Against a tough economic backdrop many farmers and other landowners have chosen diversification as a way of keeping their farm financially viable and protected for the next generation.
With approximately half of all UK farms using some form of diversified activity in their farming business it can provide a welcome and crucial income stream.
However if you are looking to make the most out of your land, it’s important to weigh up the options.
Is diversification right for you?
Things to think about when considering diversification include:
- Why do you want to diversify?
- Do you need to diversify?
- How do you plan to diversify?
- What rules and regulations do you need to consider in light of the planned diversification (for example any employment or Health & Safety considerations)?
- How this is likely to impact your core business?
- Have you prepared a business plan?
- What resources are required to make this happen successfully (from a set-up, staffing and cash-flow point of view)?
- What are the potential liabilities?
- Are there any tenancy agreements to consider?
- Will you need planning permission?
- Do you require any additional training?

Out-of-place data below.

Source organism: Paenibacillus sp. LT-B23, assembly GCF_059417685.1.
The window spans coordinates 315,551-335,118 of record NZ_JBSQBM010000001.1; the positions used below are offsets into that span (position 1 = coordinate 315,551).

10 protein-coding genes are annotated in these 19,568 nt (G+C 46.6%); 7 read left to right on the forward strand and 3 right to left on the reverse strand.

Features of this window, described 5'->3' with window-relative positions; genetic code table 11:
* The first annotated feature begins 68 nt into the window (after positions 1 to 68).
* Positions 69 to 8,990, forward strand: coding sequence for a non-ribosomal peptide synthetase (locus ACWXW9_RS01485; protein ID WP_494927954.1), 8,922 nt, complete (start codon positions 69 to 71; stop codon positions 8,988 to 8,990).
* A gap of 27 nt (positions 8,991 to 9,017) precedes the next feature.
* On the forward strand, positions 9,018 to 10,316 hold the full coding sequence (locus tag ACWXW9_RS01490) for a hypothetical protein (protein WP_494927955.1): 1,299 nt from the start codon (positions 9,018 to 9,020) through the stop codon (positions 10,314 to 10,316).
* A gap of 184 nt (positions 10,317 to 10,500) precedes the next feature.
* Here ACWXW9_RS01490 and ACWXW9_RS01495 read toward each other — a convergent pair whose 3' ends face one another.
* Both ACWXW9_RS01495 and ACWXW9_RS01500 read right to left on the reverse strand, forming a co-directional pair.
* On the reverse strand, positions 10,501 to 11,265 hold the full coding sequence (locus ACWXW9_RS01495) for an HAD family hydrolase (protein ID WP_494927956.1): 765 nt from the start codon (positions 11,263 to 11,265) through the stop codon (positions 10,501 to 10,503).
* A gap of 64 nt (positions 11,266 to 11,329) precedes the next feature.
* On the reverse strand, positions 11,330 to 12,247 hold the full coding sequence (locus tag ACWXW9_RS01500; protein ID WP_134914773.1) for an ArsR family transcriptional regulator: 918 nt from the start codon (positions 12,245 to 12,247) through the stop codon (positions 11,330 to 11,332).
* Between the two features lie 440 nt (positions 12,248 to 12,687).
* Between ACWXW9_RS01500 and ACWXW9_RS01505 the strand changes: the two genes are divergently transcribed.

- Are there any available grants/funding to help you with your plans?
- Is there any competitor analysis you can use to help you in your plans?
- What is your projected turnover following diversification for both your current and your new business?
- How do you intend to market your new business?
- Have you created a growth strategy
- How will you protect your intellectual property if relevant?
- Are there any legal requirements, tax (including Inheritance Tax) and national insurance issues to consider?
While rewarding, diversification can be a high complex process and as such it’s important to have the right legal advice.
At Linder Myers we can help with a wide-range of land diversification issues, including Inheritance Tax implications, planning implications, employment agreements, tenancy agreements for commercial and residential properties and land, contract farming agreements, grazing licenses, business structures ( including partnerships and companies), succession planning, boundary disputes and the removal of trespassers.